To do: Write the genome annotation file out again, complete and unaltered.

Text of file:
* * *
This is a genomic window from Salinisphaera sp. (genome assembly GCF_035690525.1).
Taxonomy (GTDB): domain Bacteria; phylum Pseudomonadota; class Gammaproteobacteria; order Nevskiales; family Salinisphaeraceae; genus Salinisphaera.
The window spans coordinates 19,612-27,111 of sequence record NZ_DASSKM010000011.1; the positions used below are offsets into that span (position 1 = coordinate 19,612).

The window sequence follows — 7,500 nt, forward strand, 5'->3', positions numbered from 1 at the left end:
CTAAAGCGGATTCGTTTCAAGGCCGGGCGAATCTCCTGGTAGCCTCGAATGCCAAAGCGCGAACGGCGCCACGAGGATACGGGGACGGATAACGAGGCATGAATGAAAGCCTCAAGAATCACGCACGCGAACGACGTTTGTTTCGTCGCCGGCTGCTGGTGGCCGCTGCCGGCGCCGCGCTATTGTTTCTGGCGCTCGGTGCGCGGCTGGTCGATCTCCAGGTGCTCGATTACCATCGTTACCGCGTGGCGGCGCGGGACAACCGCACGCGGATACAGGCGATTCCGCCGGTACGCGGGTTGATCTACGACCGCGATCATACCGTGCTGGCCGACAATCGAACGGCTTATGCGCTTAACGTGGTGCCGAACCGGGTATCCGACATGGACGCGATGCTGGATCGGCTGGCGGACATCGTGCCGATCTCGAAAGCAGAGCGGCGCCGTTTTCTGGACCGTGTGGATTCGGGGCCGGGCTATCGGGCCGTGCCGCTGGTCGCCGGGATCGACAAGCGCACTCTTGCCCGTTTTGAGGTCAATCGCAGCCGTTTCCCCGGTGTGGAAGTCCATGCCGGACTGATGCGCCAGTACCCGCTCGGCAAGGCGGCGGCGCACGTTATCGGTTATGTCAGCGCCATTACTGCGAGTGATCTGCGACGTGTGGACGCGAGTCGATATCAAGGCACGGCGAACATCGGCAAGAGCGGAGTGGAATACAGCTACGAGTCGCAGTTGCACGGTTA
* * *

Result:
This is a genomic window from Salinisphaera sp. (genome assembly GCF_035690525.1).
Taxonomy (GTDB): domain Bacteria; phylum Pseudomonadota; class Gammaproteobacteria; order Nevskiales; family Salinisphaeraceae; genus Salinisphaera.
The window spans coordinates 19,612-27,111 of sequence record NZ_DASSKM010000011.1; the positions used below are offsets into that span (position 1 = coordinate 19,612).

The window sequence follows — 7,500 nt, forward strand, 5'->3', positions numbered from 1 at the left end:
CTAAAGCGGATTCGTTTCAAGGCCGGGCGAATCTCCTGGTAGCCTCGAATGCCAAAGCGCGAACGGCGCCACGAGGATACGGGGACGGATAACGAGGCATGAATGAAAGCCTCAAGAATCACGCACGCGAACGACGTTTGTTTCGTCGCCGGCTGCTGGTGGCCGCTGCCGGCGCCGCGCTATTGTTTCTGGCGCTCGGTGCGCGGCTGGTCGATCTCCAGGTGCTCGATTACCATCGTTACCGCGTGGCGGCGCGGGACAACCGCACGCGGATACAGGCGATTCCGCCGGTACGCGGGTTGATCTACGACCGCGATCATACCGTGCTGGCCGACAATCGAACGGCTTATGCGCTTAACGTGGTGCCGAACCGGGTATCCGACATGGACGCGATGCTGGATCGGCTGGCGGACATCGTGCCGATCTCGAAAGCAGAGCGGCGCCGTTTTCTGGACCGTGTGGATTCGGGGCCGGGCTATCGGGCCGTGCCGCTGGTCGCCGGGATCGACAAGCGCACTCTTGCCCGTTTTGAGGTCAATCGCAGCCGTTTCCCCGGTGTGGAAGTCCATGCCGGACTGATGCGCCAGTACCCGCTCGGCAAGGCGGCGGCGCACGTTATCGGTTATGTCAGCGCCATTACTGCGAGTGATCTGCGACGTGTGGACGCGAGTCGATATCAAGGCACGGCGAACATCGGCAAGAGCGGAGTGGAATACAGCTACGAGTCGCAGTTGCACGGTTA